|Vehicle:||1969 Ferrari 365 GT 2+2|
|Tune Up Cost:||$3,000|
|Chassis Number Location:||Stamped in the frame above right front spring mount|
|Engine Number Location:||Stamped on right rear side of engine block|
|Club Info:||Ferrari Club of America|
|Alternatives:||1972 BMW 3.0 CS, 1969 Jaguar E-type Series II 2+2, 1969 Lamborghini Espada|
This car, Lot 16, sold for $187,600, including buyer’s premium, at Bonhams’ Audrain Concours Auction on October 1, 2021.
If it comes as a surprise that 50% of new Ferraris sold in the mid-’60s were 2+2 models, then you are probably an American. Europeans tend to live in small towns and travel less than Americans. They also tend to have less room for parking. They are more likely to only have one car per household, and it only makes sense that the one car would be large enough to fit the whole family.
Enzo Ferrari’s marketing team recognized they could add a 2+2 model to their 250 GT line without hurting the sales of their two-place models. Ferrari’s first commercial 2+2 model was the 250 GTE, which featured a 3-liter V12 engine. The drivetrain and architecture were also similar to the famous 2-passenger 250 GT models. The handsome Pininfarina-designed GTE provided a slightly diminished 250 GT driving experience in a family car.
History repeats itself
Soon, we will see the introduction of Ferrari’s controversial FUV — Ferrari Utility Vehicle. The conflict over Ferrari’s entry into the high-performance SUV arena in some ways mirrors Ferrari’s entry into the 2+2 market. There were people who welcomed a 2+2 and others who felt Ferrari should remain a hardcore performance manufacturer.
Ferrari dulled any controversy by emphasizing the GTE’s lineage to those more sporting models. Rather than introducing the GTE at a major auto show, the 4-seater was introduced as the “course car” at the 1960 24 Hours of Le Mans. The concept was an immediate hit, with Ferrari selling more than twice as many GTEs as any previous model. I expect the FUV will be similarly accepted.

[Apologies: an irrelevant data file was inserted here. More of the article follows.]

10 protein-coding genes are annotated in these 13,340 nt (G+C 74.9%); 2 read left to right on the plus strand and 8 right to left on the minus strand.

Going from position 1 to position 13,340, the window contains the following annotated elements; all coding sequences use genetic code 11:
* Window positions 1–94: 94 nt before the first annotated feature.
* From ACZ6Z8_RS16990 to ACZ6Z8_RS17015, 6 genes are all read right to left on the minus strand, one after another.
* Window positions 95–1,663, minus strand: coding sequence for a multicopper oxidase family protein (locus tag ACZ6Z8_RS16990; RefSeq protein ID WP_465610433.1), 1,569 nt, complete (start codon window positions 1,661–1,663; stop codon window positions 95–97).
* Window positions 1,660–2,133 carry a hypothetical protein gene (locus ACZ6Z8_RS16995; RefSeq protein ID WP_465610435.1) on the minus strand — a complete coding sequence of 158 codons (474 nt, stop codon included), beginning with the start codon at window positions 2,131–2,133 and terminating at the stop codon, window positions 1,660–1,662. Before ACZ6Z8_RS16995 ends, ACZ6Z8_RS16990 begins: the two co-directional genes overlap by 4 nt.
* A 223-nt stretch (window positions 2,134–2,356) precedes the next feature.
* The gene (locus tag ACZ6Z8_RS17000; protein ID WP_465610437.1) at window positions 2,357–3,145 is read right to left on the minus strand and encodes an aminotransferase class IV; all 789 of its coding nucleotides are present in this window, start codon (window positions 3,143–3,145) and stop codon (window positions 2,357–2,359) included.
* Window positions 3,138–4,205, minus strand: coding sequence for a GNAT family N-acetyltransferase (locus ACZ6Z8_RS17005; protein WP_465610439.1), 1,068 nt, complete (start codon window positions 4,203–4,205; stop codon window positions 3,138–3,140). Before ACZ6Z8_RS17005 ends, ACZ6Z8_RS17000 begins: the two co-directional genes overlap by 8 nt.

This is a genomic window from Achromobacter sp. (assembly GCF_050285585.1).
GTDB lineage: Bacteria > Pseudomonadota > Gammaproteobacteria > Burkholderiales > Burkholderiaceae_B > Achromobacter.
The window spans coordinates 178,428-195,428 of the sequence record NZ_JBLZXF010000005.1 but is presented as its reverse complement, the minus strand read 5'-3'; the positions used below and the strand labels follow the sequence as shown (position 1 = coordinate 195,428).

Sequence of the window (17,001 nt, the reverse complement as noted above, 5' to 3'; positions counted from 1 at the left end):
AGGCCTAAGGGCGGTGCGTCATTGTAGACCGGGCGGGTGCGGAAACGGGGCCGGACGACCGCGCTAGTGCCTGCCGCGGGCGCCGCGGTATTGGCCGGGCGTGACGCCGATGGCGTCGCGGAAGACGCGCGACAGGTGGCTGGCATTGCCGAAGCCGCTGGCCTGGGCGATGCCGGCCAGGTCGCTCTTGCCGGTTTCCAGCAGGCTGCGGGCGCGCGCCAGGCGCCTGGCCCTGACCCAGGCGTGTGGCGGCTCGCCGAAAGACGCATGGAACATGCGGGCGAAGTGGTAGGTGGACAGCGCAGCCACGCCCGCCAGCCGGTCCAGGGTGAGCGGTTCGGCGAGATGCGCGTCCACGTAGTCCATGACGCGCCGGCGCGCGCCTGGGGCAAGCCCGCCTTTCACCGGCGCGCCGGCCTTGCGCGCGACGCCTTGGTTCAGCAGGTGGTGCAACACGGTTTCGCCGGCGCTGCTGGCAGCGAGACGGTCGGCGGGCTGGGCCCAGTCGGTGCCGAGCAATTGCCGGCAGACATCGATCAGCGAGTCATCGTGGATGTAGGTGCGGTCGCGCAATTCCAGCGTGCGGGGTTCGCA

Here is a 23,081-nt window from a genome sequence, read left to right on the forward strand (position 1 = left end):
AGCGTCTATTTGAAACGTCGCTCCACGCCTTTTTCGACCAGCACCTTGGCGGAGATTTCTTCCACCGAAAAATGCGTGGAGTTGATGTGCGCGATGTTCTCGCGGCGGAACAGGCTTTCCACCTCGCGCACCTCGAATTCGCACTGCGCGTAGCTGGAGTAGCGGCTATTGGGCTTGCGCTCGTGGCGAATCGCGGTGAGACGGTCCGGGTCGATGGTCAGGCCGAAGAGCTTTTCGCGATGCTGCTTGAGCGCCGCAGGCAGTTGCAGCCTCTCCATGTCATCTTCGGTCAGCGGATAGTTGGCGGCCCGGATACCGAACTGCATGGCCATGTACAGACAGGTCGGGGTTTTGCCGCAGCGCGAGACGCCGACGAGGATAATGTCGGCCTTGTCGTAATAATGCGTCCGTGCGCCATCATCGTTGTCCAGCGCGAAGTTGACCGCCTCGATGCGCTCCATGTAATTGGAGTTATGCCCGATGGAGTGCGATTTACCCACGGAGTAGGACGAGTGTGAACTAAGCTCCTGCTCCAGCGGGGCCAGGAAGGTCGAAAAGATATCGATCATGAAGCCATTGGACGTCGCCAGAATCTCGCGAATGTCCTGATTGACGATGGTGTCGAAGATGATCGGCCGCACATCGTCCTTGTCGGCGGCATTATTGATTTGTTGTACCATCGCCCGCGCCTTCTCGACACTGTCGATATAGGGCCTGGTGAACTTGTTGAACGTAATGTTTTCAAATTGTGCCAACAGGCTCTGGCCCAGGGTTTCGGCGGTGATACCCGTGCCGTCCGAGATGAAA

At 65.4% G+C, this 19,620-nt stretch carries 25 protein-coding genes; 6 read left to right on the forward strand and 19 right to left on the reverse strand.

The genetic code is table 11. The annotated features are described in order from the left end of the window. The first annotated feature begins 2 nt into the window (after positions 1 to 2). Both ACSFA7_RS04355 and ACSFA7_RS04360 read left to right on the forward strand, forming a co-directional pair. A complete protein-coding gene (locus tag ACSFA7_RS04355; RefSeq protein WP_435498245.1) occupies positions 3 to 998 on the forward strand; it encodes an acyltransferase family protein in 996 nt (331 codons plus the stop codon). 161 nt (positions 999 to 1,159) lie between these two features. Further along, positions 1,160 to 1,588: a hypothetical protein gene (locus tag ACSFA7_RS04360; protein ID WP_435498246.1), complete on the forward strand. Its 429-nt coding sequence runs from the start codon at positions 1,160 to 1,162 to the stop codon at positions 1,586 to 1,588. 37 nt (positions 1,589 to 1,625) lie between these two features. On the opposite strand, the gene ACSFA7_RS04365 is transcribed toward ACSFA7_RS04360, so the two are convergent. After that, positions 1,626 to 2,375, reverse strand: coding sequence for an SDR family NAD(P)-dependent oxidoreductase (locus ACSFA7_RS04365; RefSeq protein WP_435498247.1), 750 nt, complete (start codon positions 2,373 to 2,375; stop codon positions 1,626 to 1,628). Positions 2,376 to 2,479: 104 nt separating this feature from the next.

A rewarding family car
The success of the 250 GTE has led to a nearly continuous offering of Ferrari 2+2s, which have been the flagship of Ferrari production cars. They are the most luxurious models and feature the latest technology. They also have the most content of their contemporary production models and correspondingly, carry the highest price.
The 365 GT 2+2 was the third model in Ferrari’s production 2+2 series. Styling was entrusted to Pininfarina, which heavily borrowed themes from its 500 Superfast. The result is attractive, but the 365’s large dimensions compromise the design. The car was also built by Pininfarina, and close examination reveals compulsive attention to detail.
This Ferrari’s interior is spacious, with room for four adults. Luxurious leather trimmings and wool carpeting pamper passengers. Air conditioning is standard, as is power steering. European versions have power vent windows. (For unknown reasons, they are manually operated in U.S. models.)
Ferrari 365 GT 2+2s are surprisingly rewarding cars to drive. The 2-cam 4.4-liter engine is exceptionally responsive, with good torque from idle to high revs. The transmission shifts effortlessly, and assuming the sometimes-troublesome rear shocks are in good condition, the suspension is more than adequate for the large car. While on the move, the 365’s exhaust note is as sweet as you might imagine.
The features that make the 2+2s desirable also contribute to their accelerated depreciation. More drivable means more usage; 2+2 Ferraris tend to have higher mileage than the two-place models and correspondingly show more wear and tear, which decreases desirability and value. Well-kept examples can be a real bargain, but cars with deferred maintenance can be a money pit. Refurbishing a worn example can take all the fun out of a bargain price.
Average example, average result
Bonhams’ Ferrari 365 GT 2+2 was a U.S.-delivery car with a reasonably well-documented history. It was restored many years back with a new exterior and interior color palette. A look through Bonhams’ photos indicates the car is in good condition but is less than show-ready.
The alloy wheels are a good contrast to the blue paint. The interior has been modified with a burlwood dash and attractive (but non-original) brown leather upholstery. The car has the attributes of a lower-value Ferrari: the driver’s door seal is torn, the vent-window knob is missing, as are the window-crank access-hole plugs. A closer look is sure to show more issues.
Sales prices for 365 GT 2+2 models are all over the board. The variance has a lot to do with big discrepancies in condition from car to car, and the expense required to restore one. Bonhams had two 365 GT 2+2s at its 2021 Quail Lodge auction. A somewhat edgy example brought $151,200 (SCM# 6946908). A non-runner sold for $112,000 (SCM# 6946909). Across town, RM Sotheby’s sold a sharp example for $335,000 the same weekend (SCM# 6946749).
Chassis 13141 appeared to be an average example that sold for a near-average price. Assuming the buyer doesn’t find any surprises when they get home, the price paid was right on the money. Any upside will be voided by maintenance but any time on the road will be rewarding enough to warrant the cost. ♦
(Introductory description courtesy of Bonhams.)